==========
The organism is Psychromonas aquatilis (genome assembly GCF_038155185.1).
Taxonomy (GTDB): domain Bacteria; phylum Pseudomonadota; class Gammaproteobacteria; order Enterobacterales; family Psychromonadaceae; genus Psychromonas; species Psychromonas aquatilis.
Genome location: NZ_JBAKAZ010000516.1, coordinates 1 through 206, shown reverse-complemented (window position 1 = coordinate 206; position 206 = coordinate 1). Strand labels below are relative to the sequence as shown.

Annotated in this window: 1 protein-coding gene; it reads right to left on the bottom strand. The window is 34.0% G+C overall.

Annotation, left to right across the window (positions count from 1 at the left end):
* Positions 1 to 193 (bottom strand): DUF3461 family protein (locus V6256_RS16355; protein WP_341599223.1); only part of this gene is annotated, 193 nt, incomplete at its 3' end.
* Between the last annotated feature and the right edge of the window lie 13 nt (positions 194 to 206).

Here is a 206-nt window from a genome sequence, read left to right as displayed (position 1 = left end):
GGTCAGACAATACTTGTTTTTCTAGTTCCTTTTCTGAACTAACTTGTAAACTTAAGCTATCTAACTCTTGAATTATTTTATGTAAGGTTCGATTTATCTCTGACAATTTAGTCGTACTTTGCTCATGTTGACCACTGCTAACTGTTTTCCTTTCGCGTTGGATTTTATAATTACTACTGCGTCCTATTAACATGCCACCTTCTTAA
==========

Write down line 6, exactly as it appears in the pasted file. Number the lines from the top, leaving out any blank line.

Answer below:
* Positions 1 to 193 (bottom strand): DUF3461 family protein (locus V6256_RS16355; protein WP_341599223.1); only part of this gene is annotated, 193 nt, incomplete at its 3' end.